University News

CareerLAB directs resources to first-generation students

Herald poll finds first-gen students less likely to use BrownConnect while U. data show equal usage

By
Staff Writer
Friday, November 11, 2016

According to results from The Herald’s 2016 fall poll, first-generation students at Brown are significantly less likely to use CareerLAB’s BrownConnect service than their non-first-gen peers. But CareerLAB has been collaborating with the First-Generation College and Low-Income Center to connect first-gen students with its resources, and CareerLAB statistics show the efforts are paying off.

BrownConnect, launched in November 2014, is an online tool created by CareerLAB that allows students to apply for jobs and internships and contact alums working in fields of interest to them. Of the first-gen students who responded to the Herald poll, 24.4 percent said they had used BrownConnect. Of the non-first-gen students, 33 percent reported using the service.

By contrast, a summer survey from CareerLAB found that approximately 50 percent of first-gen students used BrownConnect in their search for a job or internship — a proportion mirrored almost exactly in the rest of the student population, according to CareerLAB’s numbers. “The top five services (first-gen students) use match exactly the top five services that non-first-gen students use,” said Aixa Kidd, director of BrownConnect.

While the FLi Center has focused on getting its students to use the tools provided to them, “we haven’t necessarily within the first-gen community talked about BrownConnect versus CareerLAB,” said Yolanda Rome, co-director of the First-Generation College Student Program and assistant dean of the College for first-year and sophomore studies.

Some first-generation students may be intimidated by the process of networking through BrownConnect, several sources said. “We’re not used to the professional world, where everything works by connections,” said Angel Mendez-Flores ’20, a first-gen student from Los Angeles. He added that first-gen students often “can’t ask our parents for guidance or support” in the process of networking.

“I think it’s about intimidation,” Rome said. She added that the FLi Center is trying to frame the process of reaching out to alums as “building a relationship” instead of “networking,” because “networking can feel a little cold.”

Some first-gen students may find networking less intimidating when the alums who post jobs are also first-gen, Mendez said. “I think it would definitely be easier to reach out to first-gen alumni,” Mendez said.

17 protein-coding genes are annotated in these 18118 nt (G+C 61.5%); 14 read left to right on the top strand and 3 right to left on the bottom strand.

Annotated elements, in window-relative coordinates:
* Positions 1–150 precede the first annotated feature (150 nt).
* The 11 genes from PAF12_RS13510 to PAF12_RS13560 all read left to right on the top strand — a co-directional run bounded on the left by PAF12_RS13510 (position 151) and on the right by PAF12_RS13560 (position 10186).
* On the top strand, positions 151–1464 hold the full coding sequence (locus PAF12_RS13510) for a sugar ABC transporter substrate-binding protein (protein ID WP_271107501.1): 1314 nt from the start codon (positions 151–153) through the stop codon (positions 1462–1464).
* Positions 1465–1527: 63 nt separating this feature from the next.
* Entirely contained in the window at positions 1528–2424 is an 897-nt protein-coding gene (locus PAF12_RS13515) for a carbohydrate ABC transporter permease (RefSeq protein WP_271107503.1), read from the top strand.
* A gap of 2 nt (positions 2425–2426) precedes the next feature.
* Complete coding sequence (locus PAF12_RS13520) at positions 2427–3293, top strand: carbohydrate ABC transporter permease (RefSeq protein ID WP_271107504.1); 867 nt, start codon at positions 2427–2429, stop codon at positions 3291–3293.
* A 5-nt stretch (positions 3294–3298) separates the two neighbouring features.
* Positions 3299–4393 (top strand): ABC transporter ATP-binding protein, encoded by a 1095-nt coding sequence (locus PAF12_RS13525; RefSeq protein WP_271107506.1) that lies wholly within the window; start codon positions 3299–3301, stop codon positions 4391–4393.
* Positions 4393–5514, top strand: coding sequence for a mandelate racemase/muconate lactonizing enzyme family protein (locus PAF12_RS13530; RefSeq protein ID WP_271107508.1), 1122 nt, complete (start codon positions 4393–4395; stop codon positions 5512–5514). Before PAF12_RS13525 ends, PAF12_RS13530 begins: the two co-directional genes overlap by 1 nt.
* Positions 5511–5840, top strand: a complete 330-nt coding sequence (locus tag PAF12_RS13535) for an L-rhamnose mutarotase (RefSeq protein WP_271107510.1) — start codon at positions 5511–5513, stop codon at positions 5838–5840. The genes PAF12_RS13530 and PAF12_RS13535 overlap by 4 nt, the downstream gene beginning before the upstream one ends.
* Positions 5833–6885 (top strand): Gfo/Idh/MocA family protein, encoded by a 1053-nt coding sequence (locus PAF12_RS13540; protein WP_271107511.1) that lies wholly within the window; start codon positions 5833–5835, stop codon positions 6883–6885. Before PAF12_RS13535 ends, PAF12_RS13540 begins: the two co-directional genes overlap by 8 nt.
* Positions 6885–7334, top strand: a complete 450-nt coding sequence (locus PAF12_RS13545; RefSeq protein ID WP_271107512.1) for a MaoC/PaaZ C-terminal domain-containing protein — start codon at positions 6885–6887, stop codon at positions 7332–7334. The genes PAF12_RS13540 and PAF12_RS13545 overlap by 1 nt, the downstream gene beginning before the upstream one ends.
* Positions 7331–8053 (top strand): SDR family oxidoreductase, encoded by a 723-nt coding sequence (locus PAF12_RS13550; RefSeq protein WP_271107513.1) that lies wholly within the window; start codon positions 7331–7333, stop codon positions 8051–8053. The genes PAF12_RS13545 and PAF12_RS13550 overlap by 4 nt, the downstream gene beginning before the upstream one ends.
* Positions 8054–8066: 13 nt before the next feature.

CareerLAB identifies alums on BrownConnect who are interested in hiring first-gen students, but that doesn’t mean those alums were first-generation college students themselves. A coming update to the directory should help identify first-gen alums, and “once we do that, it may be a little bit more obvious to students who they might feel comfortable connecting with,” Rome said.

Matthew Donato, director of CareerLAB, understands the obstacles that some in the first-gen community face in the job search. As a first-generation student at Georgetown University, Donato recounted, “I didn’t know how to use a career office.” Some students may be hindered by “just not knowing what networking is,” he added.

CareerLAB has been working to help students overcome these barriers. “Close to 70 percent of the first-gen students at Brown engaged with us last year,” Donato said. “I would like that number to be over 90 percent.”

“The Peer Career Advisors have weekly hours over at the FLi Center because we realized we want to do better outreach to the first-gen community,” Kidd said.

Though Kidd and Donato are pleased with data from CareerLAB indicating that first-gen students and their peers are using career-oriented resources at comparable rates, they think there is still work to do. “We want to make sure that we’re making an impact,” Kidd said.

“If you’re a first-gen student, and you see peers at Brown who come from more privileged backgrounds or have family connections stretching back many years, you can think … ‘I don’t have access to that,’” Donato said. “So how do you get around that? Start using the network you’re part of, which is the Brown community.”